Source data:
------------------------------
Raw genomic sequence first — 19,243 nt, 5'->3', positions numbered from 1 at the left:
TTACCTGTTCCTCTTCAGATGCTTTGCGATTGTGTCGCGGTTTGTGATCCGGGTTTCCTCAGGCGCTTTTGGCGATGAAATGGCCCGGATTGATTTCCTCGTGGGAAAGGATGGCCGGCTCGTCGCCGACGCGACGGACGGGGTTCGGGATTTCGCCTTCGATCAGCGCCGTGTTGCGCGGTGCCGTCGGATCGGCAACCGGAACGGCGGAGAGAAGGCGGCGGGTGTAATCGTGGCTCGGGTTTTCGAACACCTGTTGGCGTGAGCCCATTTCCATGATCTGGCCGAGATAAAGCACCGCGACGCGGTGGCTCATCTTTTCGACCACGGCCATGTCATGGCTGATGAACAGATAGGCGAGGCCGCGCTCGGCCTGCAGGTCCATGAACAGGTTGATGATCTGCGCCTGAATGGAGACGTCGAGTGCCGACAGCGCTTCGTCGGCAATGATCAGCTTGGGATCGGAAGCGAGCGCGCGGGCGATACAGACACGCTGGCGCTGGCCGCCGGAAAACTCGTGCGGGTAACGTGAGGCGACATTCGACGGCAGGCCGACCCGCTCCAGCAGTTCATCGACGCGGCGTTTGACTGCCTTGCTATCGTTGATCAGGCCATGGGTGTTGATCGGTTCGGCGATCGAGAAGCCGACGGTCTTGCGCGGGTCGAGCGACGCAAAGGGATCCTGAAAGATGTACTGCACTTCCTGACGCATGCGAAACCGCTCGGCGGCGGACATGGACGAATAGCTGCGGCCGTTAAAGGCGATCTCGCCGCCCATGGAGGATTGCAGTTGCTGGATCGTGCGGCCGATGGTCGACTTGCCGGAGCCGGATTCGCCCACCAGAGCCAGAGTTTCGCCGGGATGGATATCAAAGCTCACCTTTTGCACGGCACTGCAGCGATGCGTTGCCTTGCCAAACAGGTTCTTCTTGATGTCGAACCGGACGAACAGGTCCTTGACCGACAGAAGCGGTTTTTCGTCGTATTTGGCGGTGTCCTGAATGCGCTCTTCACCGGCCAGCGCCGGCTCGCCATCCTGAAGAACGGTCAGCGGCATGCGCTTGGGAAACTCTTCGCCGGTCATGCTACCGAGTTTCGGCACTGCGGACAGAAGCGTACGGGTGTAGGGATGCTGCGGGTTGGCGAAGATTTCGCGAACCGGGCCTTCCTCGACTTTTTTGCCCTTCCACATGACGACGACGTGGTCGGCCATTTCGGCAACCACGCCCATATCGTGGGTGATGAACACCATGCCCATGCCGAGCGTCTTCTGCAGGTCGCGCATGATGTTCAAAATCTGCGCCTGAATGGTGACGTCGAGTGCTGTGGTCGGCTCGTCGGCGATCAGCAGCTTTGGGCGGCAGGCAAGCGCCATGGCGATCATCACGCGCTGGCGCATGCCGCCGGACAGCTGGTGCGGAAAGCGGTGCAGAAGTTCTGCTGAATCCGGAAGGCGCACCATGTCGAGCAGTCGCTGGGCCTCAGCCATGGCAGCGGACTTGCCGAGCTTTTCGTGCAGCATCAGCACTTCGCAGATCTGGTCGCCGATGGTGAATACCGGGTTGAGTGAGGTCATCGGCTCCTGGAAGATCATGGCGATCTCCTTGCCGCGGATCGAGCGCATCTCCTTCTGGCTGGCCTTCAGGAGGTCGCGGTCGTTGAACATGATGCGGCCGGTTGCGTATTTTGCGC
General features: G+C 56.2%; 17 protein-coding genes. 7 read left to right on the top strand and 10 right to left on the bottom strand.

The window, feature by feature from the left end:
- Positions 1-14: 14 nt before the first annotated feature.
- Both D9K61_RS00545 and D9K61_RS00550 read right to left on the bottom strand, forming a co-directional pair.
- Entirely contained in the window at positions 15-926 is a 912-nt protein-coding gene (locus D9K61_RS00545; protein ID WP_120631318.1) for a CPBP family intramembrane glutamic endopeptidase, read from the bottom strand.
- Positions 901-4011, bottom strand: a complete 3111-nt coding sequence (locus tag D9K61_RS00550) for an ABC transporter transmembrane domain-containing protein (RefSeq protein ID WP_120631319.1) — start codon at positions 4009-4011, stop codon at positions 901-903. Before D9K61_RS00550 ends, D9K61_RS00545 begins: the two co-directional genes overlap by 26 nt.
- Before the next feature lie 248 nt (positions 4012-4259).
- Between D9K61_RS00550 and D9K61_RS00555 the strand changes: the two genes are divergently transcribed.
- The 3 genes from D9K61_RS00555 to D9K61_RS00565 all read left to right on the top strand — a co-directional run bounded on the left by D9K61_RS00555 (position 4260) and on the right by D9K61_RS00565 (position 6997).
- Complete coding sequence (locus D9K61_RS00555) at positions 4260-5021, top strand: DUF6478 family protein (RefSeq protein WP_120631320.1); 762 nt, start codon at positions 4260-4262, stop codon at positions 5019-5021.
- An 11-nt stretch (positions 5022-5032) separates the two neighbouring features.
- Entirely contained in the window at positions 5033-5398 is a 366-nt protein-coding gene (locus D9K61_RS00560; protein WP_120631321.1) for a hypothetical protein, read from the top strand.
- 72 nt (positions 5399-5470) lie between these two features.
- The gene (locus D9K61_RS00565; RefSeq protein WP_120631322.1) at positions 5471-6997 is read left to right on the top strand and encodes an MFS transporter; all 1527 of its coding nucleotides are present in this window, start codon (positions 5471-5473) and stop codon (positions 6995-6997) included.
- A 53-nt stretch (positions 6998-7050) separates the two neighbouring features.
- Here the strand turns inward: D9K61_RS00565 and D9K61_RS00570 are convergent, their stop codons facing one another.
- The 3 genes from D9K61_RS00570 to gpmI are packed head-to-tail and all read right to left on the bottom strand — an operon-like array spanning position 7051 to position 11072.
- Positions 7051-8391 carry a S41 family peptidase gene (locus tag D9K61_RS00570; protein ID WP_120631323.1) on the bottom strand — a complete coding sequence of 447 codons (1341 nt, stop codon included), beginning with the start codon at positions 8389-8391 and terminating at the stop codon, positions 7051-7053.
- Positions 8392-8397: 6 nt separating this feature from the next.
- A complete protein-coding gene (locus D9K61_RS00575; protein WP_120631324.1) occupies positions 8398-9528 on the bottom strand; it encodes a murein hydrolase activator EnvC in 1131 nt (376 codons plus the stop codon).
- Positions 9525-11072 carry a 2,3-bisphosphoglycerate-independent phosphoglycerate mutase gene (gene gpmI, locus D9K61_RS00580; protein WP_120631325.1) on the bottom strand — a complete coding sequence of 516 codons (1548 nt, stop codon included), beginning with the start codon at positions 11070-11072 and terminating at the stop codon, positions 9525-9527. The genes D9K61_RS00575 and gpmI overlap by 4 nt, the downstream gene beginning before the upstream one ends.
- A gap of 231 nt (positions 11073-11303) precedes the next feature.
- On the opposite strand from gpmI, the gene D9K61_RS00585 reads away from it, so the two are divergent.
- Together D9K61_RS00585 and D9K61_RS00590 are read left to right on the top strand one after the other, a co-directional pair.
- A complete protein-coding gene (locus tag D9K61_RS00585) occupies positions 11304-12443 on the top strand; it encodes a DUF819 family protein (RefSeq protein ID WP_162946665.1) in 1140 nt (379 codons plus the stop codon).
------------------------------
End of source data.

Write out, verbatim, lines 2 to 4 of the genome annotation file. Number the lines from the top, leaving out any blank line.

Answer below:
TTACCTGTTCCTCTTCAGATGCTTTGCGATTGTGTCGCGGTTTGTGATCCGGGTTTCCTCAGGCGCTTTTGGCGATGAAATGGCCCGGATTGATTTCCTCGTGGGAAAGGATGGCCGGCTCGTCGCCGACGCGACGGACGGGGTTCGGGATTTCGCCTTCGATCAGCGCCGTGTTGCGCGGTGCCGTCGGATCGGCAACCGGAACGGCGGAGAGAAGGCGGCGGGTGTAATCGTGGCTCGGGTTTTCGAACACCTGTTGGCGTGAGCCCATTTCCATGATCTGGCCGAGATAAAGCACCGCGACGCGGTGGCTCATCTTTTCGACCACGGCCATGTCATGGCTGATGAACAGATAGGCGAGGCCGCGCTCGGCCTGCAGGTCCATGAACAGGTTGATGATCTGCGCCTGAATGGAGACGTCGAGTGCCGACAGCGCTTCGTCGGCAATGATCAGCTTGGGATCGGAAGCGAGCGCGCGGGCGATACAGACACGCTGGCGCTGGCCGCCGGAAAACTCGTGCGGGTAACGTGAGGCGACATTCGACGGCAGGCCGACCCGCTCCAGCAGTTCATCGACGCGGCGTTTGACTGCCTTGCTATCGTTGATCAGGCCATGGGTGTTGATCGGTTCGGCGATCGAGAAGCCGACGGTCTTGCGCGGGTCGAGCGACGCAAAGGGATCCTGAAAGATGTACTGCACTTCCTGACGCATGCGAAACCGCTCGGCGGCGGACATGGACGAATAGCTGCGGCCGTTAAAGGCGATCTCGCCGCCCATGGAGGATTGCAGTTGCTGGATCGTGCGGCCGATGGTCGACTTGCCGGAGCCGGATTCGCCCACCAGAGCCAGAGTTTCGCCGGGATGGATATCAAAGCTCACCTTTTGCACGGCACTGCAGCGATGCGTTGCCTTGCCAAACAGGTTCTTCTTGATGTCGAACCGGACGAACAGGTCCTTGACCGACAGAAGCGGTTTTTCGTCGTATTTGGCGGTGTCCTGAATGCGCTCTTCACCGGCCAGCGCCGGCTCGCCATCCTGAAGAACGGTCAGCGGCATGCGCTTGGGAAACTCTTCGCCGGTCATGCTACCGAGTTTCGGCACTGCGGACAGAAGCGTACGGGTGTAGGGATGCTGCGGGTTGGCGAAGATTTCGCGAACCGGGCCTTCCTCGACTTTTTTGCCCTTCCACATGACGACGACGTGGTCGGCCATTTCGGCAACCACGCCCATATCGTGGGTGATGAACACCATGCCCATGCCGAGCGTCTTCTGCAGGTCGCGCATGATGTTCAAAATCTGCGCCTGAATGGTGACGTCGAGTGCTGTGGTCGGCTCGTCGGCGATCAGCAGCTTTGGGCGGCAGGCAAGCGCCATGGCGATCATCACGCGCTGGCGCATGCCGCCGGACAGCTGGTGCGGAAAGCGGTGCAGAAGTTCTGCTGAATCCGGAAGGCGCACCATGTCGAGCAGTCGCTGGGCCTCAGCCATGGCAGCGGACTTGCCGAGCTTTTCGTGCAGCATCAGCACTTCGCAGATCTGGTCGCCGATGGTGAATACCGGGTTGAGTGAGGTCATCGGCTCCTGGAAGATCATGGCGATCTCCTTGCCGCGGATCGAGCGCATCTCCTTCTGGCTGGCCTTCAGGAGGTCGCGGTCGTTGAACATGATGCGGCCGGTTGCGTATTTTGCGC
General features: G+C 56.2%; 17 protein-coding genes. 7 read left to right on the top strand and 10 right to left on the bottom strand.

The window, feature by feature from the left end: